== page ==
Two Problems Related to Bacterial Replication

Finding a replication origin in a bacterial genome

When a computer scientist looks at a strand of DNA, they infer that it can be represented by the order of its nucleotides. To represent a strand of DNA letters, we will use a string, or a collection of symbols joined into a contiguous “word”. Symbols and strings are built-in variable types in most programming languages, just like integers, decimal numbers, and boolean variables.

We also note that if we know one strand of DNA, then we will automatically know the complementary strand because of base pairing: adenine always pairs with thymine, and cytosine always pairs with guanine. As a result, we only need one string to represent a double-stranded DNA molecule. To be precise, we use the term DNA string to refer to a string of nucleotides from the four-letter alphabet {A,C,G,T}.

The problem of determining the DNA string making up an organism’s genome, or genome sequencing, is its own very challenging problem. (See Chapter 3 of Bioinformatics Algorithms if you are interested.) Sequencing the genome of an organism like E. coli, whose genome consists of 4.6 million nucleotides, was a substantial achievement in 1997, and three years later came the first draft of a human genome (3 billion nucleotides), which cost about $3 billion and that led to a boom in vastly cheaper sequencing technologies.

Still, a computer scientist might not imagine that DNA replication has any computational interest — we only need to take a string corresponding to a DNA strand and return two copies of it! Yet if we take the time to review the underlying biological process, we will be amazed at the complex symphony coordinating genome replication, as well as how computation can help us answer biological questions about replication.

Throughout this chapter, we will consider bacterial genomes, which consist of a single circular chromosome. Bacterial genome replication begins in a single genomic region called the replication origin (denoted ori) and is performed by molecular copy machines called DNA polymerases that attach free-floating nucleotides to the growing strand of DNA, in keeping with the semiconservative hypothesis.

Our goal, then, is to determine where ori is hiding in the genome of a bacterium like E. coli, which consists of around 3 million nucleotides. As we have done in Chapter 0, we could state this as a problem in terms of input and output.

Origin of Replication Problem

Input: A DNA string genome.

Output: The location of ori in genome.

To a laboratory biologist, the Origin of Replication Problem has a straightforward solution: hack out one short segment from the genome at a time until we find a region where replication is disrupted. However, these types of “knockout” experiments take time to design and implement, and they are not guaranteed to be accurate. What happens, for instance, if we find several regions of the genome whose deletion disrupts replication?

Yet a computer scientist shakes their head and points out that we don’t have a clearly defined computational problem because we haven’t defined precisely what we are looking for to qualify as ori. In other words, what precisely characterizes the replication origin that will help us train a computer to find it?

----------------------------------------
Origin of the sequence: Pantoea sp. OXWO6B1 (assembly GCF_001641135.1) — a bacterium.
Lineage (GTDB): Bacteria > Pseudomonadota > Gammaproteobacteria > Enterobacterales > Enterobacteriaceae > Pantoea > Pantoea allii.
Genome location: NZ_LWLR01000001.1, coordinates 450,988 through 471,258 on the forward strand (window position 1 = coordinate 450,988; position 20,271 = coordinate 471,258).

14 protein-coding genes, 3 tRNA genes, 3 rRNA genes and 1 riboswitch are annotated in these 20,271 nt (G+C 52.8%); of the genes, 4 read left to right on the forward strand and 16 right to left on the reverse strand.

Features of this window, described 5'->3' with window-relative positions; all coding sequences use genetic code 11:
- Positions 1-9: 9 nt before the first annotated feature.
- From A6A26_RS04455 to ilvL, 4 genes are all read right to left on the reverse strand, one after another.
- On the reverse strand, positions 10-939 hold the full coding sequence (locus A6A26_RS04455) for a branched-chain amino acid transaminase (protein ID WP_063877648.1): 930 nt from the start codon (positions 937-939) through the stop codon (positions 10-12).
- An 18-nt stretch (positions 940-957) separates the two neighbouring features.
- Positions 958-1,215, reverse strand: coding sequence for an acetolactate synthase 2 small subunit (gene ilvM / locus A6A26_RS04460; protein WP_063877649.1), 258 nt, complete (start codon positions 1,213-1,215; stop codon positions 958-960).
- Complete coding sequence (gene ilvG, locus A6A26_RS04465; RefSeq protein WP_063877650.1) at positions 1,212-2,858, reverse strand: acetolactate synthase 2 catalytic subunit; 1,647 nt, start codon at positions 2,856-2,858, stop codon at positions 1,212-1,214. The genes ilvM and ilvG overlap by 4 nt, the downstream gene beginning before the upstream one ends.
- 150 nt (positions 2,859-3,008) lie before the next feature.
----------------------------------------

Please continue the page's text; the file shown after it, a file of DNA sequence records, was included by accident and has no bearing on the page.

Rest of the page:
Finding hidden messages in a known replication origin

Our plan for finding ori in bacterial genomes is to begin with a bacterium in which the location of ori has been found experimentally, and then to determine what makes this genomic region special to design a computational approach for finding ori in other bacteria. The species that we will use with an experimentally verified ori is Vibrio cholerae, the bacterium that causes cholera. The nucleotide sequence appearing in its ori is shown below:


How does the bacterial cell know to begin replication exactly in this short region within the much larger Vibrio cholerae genome, which consists of 1,108,250 nucleotides? There must be some “hidden message” in the ori region telling the cell, “Begin replication here!” The question is how to find this hidden message without knowing what it looks like in advance.

Hidden Message Problem

Input: A string text (representing the replication origin of a genome).

Output: A hidden message in text.

Unfortunately, the Hidden Message Problem is still not a computational problem because the notion of a “hidden message” may make sense in terms of human language, but it has not been defined precisely in terms of concepts that we can use to program a computer.

We now have two biological problems to solve as the central goals of this chapter.

  1. Given a shorter ori within a longer genome, what is the hidden message indicating that replication should start in this region?
  2. Given a bacterial genome, where is ori?

We hope to formulate these two biological problems as computational problems and to develop algorithms that can quickly and accurately find where ori is lurking in the genomes of thousands of bacterial species, along with identifying the hidden message making each ori special. In so doing, we will provide you a glimpse into the rapidly growing field of computational biology, in which computers are answering questions about biology that we could have only dreamed of answering experimentally.

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